Sandra said...
    Sometimes the line between hero and villian can be very thin indeed.
    Trish said...
    I write children’s stories, but I still love my main character to be real as well as likeable. The main character I’m working on at the moment isn’t always likeable. Although she’s only eight, she’s devious and cunning, and usually finds ways to get revenge on her enemies without getting caught.

    I love to hate the two villains in WIP. One in particular is mean, witty and nasty, but she’s also funny. The other one is a greedy larrikin who’s sometimes mean to animals. This brings out the anger in my MC, causing her to seek justice and revenge. To some, she’s a hero and to others, she’s a big pain in the butt.

    Some villains in movies I love are: Zod in Superman, Superman when he turned mean, Lex Luthor, Hannibal Lector, The MC in Misery, (Cathy Bates) and of course Dexter.

    Heroes I love are: Sean Connery’s 007, George Clooney’s character in O Brother, Scarlet O’Hara in Gone With The Wind, America’s Greatest Hero, Wonder Woman, The MC in First Wives Club and Roald Dahl’s Matilda.

    Thanks, Michelle, for posting this question. I’m wondering now, who are the heroes and villains I love the most? I’ll think about that when I’m writing in the future. Great post, Michelle.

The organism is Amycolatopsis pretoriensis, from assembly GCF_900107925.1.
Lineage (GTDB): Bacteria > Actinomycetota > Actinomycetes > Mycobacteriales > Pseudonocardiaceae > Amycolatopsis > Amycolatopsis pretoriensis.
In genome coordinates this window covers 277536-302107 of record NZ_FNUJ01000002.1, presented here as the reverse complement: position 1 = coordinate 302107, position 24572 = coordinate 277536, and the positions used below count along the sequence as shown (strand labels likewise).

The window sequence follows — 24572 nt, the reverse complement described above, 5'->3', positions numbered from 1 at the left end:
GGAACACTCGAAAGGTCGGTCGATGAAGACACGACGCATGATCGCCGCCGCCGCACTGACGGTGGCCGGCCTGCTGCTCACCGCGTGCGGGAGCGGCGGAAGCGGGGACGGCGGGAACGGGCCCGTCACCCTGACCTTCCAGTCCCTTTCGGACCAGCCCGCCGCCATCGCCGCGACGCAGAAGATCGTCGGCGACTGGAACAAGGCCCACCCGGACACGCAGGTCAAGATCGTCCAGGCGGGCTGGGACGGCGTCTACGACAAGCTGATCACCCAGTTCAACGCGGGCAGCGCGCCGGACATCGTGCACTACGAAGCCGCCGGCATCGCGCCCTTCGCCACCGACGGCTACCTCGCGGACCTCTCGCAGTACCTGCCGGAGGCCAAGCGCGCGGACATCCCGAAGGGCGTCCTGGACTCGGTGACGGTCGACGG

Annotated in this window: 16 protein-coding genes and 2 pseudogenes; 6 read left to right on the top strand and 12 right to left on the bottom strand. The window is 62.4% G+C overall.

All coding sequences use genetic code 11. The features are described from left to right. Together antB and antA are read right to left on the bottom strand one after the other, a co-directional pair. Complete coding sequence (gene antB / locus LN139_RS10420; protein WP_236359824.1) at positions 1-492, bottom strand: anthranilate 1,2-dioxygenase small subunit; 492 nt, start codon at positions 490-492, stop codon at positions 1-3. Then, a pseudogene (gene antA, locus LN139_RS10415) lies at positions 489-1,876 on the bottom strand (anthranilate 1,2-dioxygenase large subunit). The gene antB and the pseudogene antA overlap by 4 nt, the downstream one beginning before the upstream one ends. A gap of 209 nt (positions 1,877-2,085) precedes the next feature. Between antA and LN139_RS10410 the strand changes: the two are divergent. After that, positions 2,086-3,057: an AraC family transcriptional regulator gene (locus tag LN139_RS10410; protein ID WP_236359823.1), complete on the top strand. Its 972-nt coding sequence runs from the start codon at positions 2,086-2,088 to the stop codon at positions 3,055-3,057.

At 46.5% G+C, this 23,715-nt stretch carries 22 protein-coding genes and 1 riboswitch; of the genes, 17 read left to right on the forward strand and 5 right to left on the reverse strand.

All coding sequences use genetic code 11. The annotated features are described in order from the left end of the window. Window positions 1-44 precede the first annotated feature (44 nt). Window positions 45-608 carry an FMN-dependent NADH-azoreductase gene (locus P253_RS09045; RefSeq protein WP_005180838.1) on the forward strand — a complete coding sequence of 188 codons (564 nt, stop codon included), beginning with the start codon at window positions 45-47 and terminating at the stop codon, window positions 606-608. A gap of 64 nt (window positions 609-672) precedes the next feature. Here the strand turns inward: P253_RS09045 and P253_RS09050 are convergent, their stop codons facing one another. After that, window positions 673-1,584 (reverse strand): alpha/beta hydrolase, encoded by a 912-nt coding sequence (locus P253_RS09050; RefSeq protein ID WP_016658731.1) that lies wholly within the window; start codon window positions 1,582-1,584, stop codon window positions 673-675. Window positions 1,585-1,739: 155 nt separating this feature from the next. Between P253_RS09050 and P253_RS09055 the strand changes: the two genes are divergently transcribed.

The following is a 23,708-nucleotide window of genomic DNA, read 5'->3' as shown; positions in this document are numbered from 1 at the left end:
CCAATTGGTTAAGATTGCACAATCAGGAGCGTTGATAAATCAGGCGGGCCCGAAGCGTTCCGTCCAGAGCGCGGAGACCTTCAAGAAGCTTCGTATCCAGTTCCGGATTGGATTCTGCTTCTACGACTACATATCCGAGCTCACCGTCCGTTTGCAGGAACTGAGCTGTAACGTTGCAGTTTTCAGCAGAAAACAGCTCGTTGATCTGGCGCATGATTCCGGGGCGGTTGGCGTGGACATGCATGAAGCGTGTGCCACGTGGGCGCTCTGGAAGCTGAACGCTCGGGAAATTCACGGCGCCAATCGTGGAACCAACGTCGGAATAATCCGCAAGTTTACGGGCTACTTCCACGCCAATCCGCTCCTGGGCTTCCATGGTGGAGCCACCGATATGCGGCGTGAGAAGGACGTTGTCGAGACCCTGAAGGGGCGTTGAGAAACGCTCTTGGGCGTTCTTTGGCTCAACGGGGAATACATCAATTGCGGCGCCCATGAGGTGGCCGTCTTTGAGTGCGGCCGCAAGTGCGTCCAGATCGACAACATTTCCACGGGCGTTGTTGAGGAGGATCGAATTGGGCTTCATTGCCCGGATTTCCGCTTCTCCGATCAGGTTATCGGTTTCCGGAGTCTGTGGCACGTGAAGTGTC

K.M. Weiland said...
    This is such a great topic. I struggled with this question quite a bit when writing my last novel. I've always gravitated to heroes that fall somewhere between grumpy and dark - and I'm always worrying that the readers will hate them. But after reading a great article in Writer's Digest (can't remember the title), about how some of the best characters in literature have been unlikable (Heathcliff, anyone?), it dawned on me that being sympathetic isn't anywhere near as important as being interesting.
    Jaime Theler said...
    Love this question! I think it's good to have both characters, but not necessarily the *same* character. I think I'm with you in leaning toward intriguing.
    Kate Karyus Quinn said...
    Oooh, I agree both villains and heroes are best when they are not one-dimensional.

    Sigh this post also really makes me wish I watched Supernatural. One of these days when I have time to spare I'll have to rent the DVD's and have a marathon.
    Annie Louden said...
    Nice post, Carolyn! I agree with you on Dean Koontz cranking out the stereotypical villains. I still used to love his books, though.

    If a character is too perfect, I can't relate, and then I'm not intrigued. I think every character should have a dark side, and that will bring all the conflict.
    Kat Harris said...
    The depth of the character -- villains and heroes -- is definitely the deciding factor for me.

    This post made me think of that Mel Gibson move "Payback." I'm not sure what to make of his character in that flick.